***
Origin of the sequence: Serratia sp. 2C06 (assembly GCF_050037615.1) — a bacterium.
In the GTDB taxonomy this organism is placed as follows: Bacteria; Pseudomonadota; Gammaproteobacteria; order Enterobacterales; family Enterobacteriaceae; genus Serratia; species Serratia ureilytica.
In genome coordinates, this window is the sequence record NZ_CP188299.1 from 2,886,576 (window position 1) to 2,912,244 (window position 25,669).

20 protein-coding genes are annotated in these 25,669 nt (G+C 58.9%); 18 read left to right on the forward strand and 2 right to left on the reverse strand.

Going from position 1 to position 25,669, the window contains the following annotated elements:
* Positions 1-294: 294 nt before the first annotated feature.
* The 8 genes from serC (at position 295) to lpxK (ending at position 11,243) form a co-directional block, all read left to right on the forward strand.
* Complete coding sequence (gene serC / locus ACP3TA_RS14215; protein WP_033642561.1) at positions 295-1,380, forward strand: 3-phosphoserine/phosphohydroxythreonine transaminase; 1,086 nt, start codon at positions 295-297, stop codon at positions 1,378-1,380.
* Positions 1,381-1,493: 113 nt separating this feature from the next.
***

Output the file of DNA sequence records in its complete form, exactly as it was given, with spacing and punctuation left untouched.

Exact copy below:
Origin of the sequence: Serratia sp. 2C06 (assembly GCF_050037615.1) — a bacterium.
In the GTDB taxonomy this organism is placed as follows: Bacteria; Pseudomonadota; Gammaproteobacteria; order Enterobacterales; family Enterobacteriaceae; genus Serratia; species Serratia ureilytica.
In genome coordinates, this window is the sequence record NZ_CP188299.1 from 2,886,576 (window position 1) to 2,912,244 (window position 25,669).

20 protein-coding genes are annotated in these 25,669 nt (G+C 58.9%); 18 read left to right on the forward strand and 2 right to left on the reverse strand.

Going from position 1 to position 25,669, the window contains the following annotated elements:
* Positions 1-294: 294 nt before the first annotated feature.
* The 8 genes from serC (at position 295) to lpxK (ending at position 11,243) form a co-directional block, all read left to right on the forward strand.
* Complete coding sequence (gene serC / locus ACP3TA_RS14215; protein WP_033642561.1) at positions 295-1,380, forward strand: 3-phosphoserine/phosphohydroxythreonine transaminase; 1,086 nt, start codon at positions 295-297, stop codon at positions 1,378-1,380.
* Positions 1,381-1,493: 113 nt separating this feature from the next.